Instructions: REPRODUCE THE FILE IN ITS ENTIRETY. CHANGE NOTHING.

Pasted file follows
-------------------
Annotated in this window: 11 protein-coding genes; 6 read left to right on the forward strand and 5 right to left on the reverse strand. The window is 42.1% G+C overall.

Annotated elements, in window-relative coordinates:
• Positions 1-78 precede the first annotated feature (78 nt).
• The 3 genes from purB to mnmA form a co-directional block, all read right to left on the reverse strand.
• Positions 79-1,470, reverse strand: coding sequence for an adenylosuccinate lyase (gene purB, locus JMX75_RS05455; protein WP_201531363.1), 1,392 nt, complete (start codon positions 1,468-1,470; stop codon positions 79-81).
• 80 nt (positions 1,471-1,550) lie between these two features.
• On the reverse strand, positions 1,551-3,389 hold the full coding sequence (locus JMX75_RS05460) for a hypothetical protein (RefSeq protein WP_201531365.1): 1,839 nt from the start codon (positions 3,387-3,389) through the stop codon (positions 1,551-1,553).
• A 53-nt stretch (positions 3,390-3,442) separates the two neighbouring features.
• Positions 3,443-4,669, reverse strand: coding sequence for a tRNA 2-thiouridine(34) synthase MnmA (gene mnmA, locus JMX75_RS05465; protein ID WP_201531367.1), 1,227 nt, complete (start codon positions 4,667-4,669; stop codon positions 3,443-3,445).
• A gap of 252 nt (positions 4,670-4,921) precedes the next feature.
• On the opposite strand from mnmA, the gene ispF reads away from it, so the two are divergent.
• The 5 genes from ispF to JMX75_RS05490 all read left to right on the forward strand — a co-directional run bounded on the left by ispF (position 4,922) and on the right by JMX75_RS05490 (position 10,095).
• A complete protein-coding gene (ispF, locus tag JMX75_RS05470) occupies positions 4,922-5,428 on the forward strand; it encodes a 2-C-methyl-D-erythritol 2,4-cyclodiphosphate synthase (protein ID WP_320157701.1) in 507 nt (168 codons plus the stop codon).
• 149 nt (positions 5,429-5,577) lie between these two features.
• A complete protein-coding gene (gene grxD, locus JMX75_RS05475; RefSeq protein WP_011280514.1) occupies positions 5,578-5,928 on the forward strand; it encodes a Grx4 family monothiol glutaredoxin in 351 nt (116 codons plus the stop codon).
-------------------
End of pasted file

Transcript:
Annotated in this window: 11 protein-coding genes; 6 read left to right on the forward strand and 5 right to left on the reverse strand. The window is 42.1% G+C overall.

Annotated elements, in window-relative coordinates:
• Positions 1-78 precede the first annotated feature (78 nt).
• The 3 genes from purB to mnmA form a co-directional block, all read right to left on the reverse strand.
• Positions 79-1,470, reverse strand: coding sequence for an adenylosuccinate lyase (gene purB, locus JMX75_RS05455; protein WP_201531363.1), 1,392 nt, complete (start codon positions 1,468-1,470; stop codon positions 79-81).
• 80 nt (positions 1,471-1,550) lie between these two features.
• On the reverse strand, positions 1,551-3,389 hold the full coding sequence (locus JMX75_RS05460) for a hypothetical protein (RefSeq protein WP_201531365.1): 1,839 nt from the start codon (positions 3,387-3,389) through the stop codon (positions 1,551-1,553).
• A 53-nt stretch (positions 3,390-3,442) separates the two neighbouring features.
• Positions 3,443-4,669, reverse strand: coding sequence for a tRNA 2-thiouridine(34) synthase MnmA (gene mnmA, locus JMX75_RS05465; protein ID WP_201531367.1), 1,227 nt, complete (start codon positions 4,667-4,669; stop codon positions 3,443-3,445).
• A gap of 252 nt (positions 4,670-4,921) precedes the next feature.
• On the opposite strand from mnmA, the gene ispF reads away from it, so the two are divergent.
• The 5 genes from ispF to JMX75_RS05490 all read left to right on the forward strand — a co-directional run bounded on the left by ispF (position 4,922) and on the right by JMX75_RS05490 (position 10,095).
• A complete protein-coding gene (ispF, locus tag JMX75_RS05470) occupies positions 4,922-5,428 on the forward strand; it encodes a 2-C-methyl-D-erythritol 2,4-cyclodiphosphate synthase (protein ID WP_320157701.1) in 507 nt (168 codons plus the stop codon).
• 149 nt (positions 5,429-5,577) lie between these two features.
• A complete protein-coding gene (gene grxD, locus JMX75_RS05475; RefSeq protein WP_011280514.1) occupies positions 5,578-5,928 on the forward strand; it encodes a Grx4 family monothiol glutaredoxin in 351 nt (116 codons plus the stop codon).